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Girl shot in face with .44mag and lives

Discussion in 'General Gun Discussions' started by DigMe, Aug 16, 2004.

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  1. DigMe

    DigMe Member

    May 14, 2003
    Waco, TX
    From the local paper:


    8/15/04 'I don't see how I made it'; Shooting victim survives crime that destroyed her face
    By TOMMY WITHERSPOON Tribune-Herald staff writer
    Carolyn Thomas knows she shouldn't be alive.

    She knows that most people who have suffered the kind of life-altering injuries that she did in December 2003 are not here to tell their stories.

    Sometimes she looks in the mirror, still gazing in disbelief at the concave void that once was a beautiful face, and wonders whose reflection she sees and how that person could have survived the brutal crime that claimed her mother's life.

    "Doctors told me that they didn't think I was going to make it, and they still tell me they can't believe that I am still here," the 34-year-old Thomas said. "They said that I am a very blessed person, that I am very special. I don't see how I made it, either, but I do know that it was God. He has a plan for me."

    Waco police say that on Dec. 6, 2003, Thomas' boyfriend, Terrence Dewaine Kelly, shot Thomas' mother, Janice Reeves, in the stomach; shot Thomas in the face; jumped in a car with his mother and fired a shot near her head; got into a car with his brother and punched him in the face, causing him to crash his car; then stripped off his own clothes and tried to steal a fire truck that responded to the accident.

    "All that happened in nine minutes," said Waco police Detective Steve January.

    Thomas was shot in the face with a .44-caliber Magnum revolver, a large-caliber pistol that was the weapon of choice for Clint Eastwood's character in the "Dirty Harry" movies and that he described as "the most powerful handgun in the world."

    The shot, fired from right to left at a downward angle, ripped away Thomas' right eye, her nose, the roof of her mouth, her upper lip and upper jaw, and lodged in her left shoulder. The bullet literally blew off her face, sparing only her left eye, forehead and chin.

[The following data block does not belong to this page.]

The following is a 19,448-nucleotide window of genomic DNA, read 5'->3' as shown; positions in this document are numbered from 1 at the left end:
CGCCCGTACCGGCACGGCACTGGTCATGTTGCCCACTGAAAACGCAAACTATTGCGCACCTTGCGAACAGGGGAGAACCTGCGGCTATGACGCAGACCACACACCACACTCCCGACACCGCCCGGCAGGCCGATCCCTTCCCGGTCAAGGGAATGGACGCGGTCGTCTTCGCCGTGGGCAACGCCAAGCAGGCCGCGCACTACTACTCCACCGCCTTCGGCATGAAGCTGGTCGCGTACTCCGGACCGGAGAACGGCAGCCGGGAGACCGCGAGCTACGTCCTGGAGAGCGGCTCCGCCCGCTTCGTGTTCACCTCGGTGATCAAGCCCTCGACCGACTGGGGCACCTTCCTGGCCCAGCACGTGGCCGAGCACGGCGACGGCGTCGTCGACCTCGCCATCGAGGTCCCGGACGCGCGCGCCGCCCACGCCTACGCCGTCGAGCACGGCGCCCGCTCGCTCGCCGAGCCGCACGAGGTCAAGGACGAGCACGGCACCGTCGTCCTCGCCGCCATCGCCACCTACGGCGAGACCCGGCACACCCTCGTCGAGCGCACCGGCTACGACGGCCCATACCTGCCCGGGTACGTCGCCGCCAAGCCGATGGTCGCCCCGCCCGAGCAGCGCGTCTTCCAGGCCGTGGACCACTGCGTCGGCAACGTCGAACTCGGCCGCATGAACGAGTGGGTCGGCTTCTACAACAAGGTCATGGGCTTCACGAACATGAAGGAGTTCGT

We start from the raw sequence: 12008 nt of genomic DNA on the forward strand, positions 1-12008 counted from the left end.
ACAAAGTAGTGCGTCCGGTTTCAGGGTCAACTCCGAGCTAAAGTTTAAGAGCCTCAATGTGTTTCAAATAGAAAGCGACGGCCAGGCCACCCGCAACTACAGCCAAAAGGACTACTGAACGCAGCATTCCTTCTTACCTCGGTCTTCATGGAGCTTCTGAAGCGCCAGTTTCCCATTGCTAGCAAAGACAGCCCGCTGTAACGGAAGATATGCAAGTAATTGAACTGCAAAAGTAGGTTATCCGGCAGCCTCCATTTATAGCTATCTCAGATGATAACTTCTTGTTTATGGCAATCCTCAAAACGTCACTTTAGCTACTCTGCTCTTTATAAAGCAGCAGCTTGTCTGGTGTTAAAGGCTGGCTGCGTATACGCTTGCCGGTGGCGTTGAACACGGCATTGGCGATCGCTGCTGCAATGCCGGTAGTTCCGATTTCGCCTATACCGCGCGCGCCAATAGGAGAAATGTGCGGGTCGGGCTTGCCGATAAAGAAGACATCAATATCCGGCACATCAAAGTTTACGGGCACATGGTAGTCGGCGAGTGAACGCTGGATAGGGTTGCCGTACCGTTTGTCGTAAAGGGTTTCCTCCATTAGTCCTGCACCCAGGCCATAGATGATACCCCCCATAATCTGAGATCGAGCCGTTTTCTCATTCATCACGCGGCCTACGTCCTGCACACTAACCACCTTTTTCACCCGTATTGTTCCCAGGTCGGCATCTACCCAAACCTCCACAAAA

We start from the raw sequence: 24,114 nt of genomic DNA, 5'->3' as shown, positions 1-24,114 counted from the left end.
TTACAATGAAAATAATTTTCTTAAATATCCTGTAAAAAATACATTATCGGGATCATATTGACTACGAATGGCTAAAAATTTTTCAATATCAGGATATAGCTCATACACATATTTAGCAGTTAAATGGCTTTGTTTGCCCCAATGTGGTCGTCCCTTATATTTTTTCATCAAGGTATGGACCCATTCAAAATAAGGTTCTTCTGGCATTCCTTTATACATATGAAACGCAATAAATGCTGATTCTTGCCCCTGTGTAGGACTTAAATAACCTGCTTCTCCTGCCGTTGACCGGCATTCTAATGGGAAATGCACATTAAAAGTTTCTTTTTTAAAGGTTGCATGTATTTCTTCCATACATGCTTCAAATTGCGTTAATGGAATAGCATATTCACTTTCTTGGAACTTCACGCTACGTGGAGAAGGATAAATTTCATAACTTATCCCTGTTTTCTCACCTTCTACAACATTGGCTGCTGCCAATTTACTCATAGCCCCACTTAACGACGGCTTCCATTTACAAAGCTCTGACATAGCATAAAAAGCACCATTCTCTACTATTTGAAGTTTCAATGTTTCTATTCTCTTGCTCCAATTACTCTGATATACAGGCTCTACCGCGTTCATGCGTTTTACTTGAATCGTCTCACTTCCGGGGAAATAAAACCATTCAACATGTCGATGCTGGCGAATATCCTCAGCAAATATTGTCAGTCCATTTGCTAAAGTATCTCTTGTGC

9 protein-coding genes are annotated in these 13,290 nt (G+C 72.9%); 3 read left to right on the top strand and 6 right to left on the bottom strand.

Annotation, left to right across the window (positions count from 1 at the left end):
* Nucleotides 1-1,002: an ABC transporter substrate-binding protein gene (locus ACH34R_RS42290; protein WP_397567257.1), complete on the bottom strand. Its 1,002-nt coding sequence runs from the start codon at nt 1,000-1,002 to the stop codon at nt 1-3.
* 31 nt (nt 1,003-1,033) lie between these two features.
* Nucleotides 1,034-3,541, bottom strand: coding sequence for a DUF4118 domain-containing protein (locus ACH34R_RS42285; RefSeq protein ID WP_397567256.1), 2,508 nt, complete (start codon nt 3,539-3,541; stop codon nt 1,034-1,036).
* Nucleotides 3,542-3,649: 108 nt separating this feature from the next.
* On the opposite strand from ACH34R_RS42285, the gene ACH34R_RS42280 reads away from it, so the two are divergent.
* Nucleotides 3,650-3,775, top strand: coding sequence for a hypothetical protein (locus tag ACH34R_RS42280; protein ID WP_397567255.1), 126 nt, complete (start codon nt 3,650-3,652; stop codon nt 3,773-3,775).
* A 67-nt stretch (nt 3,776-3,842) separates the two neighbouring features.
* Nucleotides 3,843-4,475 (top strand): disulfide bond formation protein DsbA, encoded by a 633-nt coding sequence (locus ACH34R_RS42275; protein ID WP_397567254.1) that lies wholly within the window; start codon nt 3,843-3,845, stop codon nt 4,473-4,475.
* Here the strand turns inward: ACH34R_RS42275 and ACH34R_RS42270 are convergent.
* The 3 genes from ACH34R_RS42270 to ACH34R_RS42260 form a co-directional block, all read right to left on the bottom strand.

January said the only other gunshot wound that he has seen in his 16 years in law enforcement that compares to Thomas' injuries involved a man who committed suicide using a high-powered rifle.

    "I have never seen somebody with such severe trauma to their face and head survive that type of injury," January said. "It was just a miracle she lived."

    Thomas was in the hospital for six months and now must closely guard against the infections that can invade her open facial cavities, which she covers with gauze bandages. She has to change the bandages four times a day, and eats liquid nutrient meals through a tube in her stomach. A tracheal tube in her throat helps her breathe and speak.

    She still needs extensive reconstructive surgery that could cost from $200,000 to $300,000. She has no way to pay for that and was informed last month that Medicaid would no longer cover her day-to-day medical expenses because her $629 a month Social Security disability payments make her ineligible for Medicaid.

    Thomas grew up in Midland and lived with her mother. She rarely saw her father, though he lived in Midland. She developed into quite an athlete, setting the Midland High School record in the 100-meter dash, qualifying for the state track meet in 1988, and also running on the 400-meter relay team.

    "I was a fast runner," she said. "I'm a country girl."

    She was approached by a few college track coaches, including one for Sul Ross State University in Alpine, Texas, who wanted her to run for their programs.

    "At that age, I kind of went boy crazy, and I didn't pursue any of those opportunities," she said.

    She moved to Waco in 1990 to be near her grandparents, and her mother followed her here soon after. She and her mother lived together in an apartment in the 1700 block of Dallas Circle, which was close to her grandparents' house.

    Thomas has always worked, which makes it harder to accept her injuries and the fact that, even if someone would hire her, she might not be able to keep up with a full-time job in her current condition. She worked at Sears, at the former Plantation Foods, at the former M&M/Mars plant and in home health care.